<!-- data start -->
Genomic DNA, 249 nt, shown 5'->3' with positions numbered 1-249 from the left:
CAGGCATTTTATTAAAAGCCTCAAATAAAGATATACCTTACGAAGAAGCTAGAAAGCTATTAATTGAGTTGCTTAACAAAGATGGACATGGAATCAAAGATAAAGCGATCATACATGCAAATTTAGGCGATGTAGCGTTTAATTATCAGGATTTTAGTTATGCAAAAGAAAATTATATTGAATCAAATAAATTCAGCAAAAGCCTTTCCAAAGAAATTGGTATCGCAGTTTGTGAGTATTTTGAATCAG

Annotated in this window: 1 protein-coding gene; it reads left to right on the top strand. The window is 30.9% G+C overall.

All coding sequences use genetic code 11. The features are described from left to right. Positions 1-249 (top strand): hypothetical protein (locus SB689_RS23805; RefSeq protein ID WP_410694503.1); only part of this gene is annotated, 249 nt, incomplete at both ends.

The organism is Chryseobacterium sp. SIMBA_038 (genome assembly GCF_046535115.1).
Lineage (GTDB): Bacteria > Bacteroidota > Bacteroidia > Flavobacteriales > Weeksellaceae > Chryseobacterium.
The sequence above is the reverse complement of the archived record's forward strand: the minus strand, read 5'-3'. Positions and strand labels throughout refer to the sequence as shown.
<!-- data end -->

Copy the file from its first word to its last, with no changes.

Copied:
Genomic DNA, 249 nt, shown 5'->3' with positions numbered 1-249 from the left:
CAGGCATTTTATTAAAAGCCTCAAATAAAGATATACCTTACGAAGAAGCTAGAAAGCTATTAATTGAGTTGCTTAACAAAGATGGACATGGAATCAAAGATAAAGCGATCATACATGCAAATTTAGGCGATGTAGCGTTTAATTATCAGGATTTTAGTTATGCAAAAGAAAATTATATTGAATCAAATAAATTCAGCAAAAGCCTTTCCAAAGAAATTGGTATCGCAGTTTGTGAGTATTTTGAATCAG

Annotated in this window: 1 protein-coding gene; it reads left to right on the top strand. The window is 30.9% G+C overall.

All coding sequences use genetic code 11. The features are described from left to right. Positions 1-249 (top strand): hypothetical protein (locus SB689_RS23805; RefSeq protein ID WP_410694503.1); only part of this gene is annotated, 249 nt, incomplete at both ends.

The organism is Chryseobacterium sp. SIMBA_038 (genome assembly GCF_046535115.1).
Lineage (GTDB): Bacteria > Bacteroidota > Bacteroidia > Flavobacteriales > Weeksellaceae > Chryseobacterium.
The sequence above is the reverse complement of the archived record's forward strand: the minus strand, read 5'-3'. Positions and strand labels throughout refer to the sequence as shown.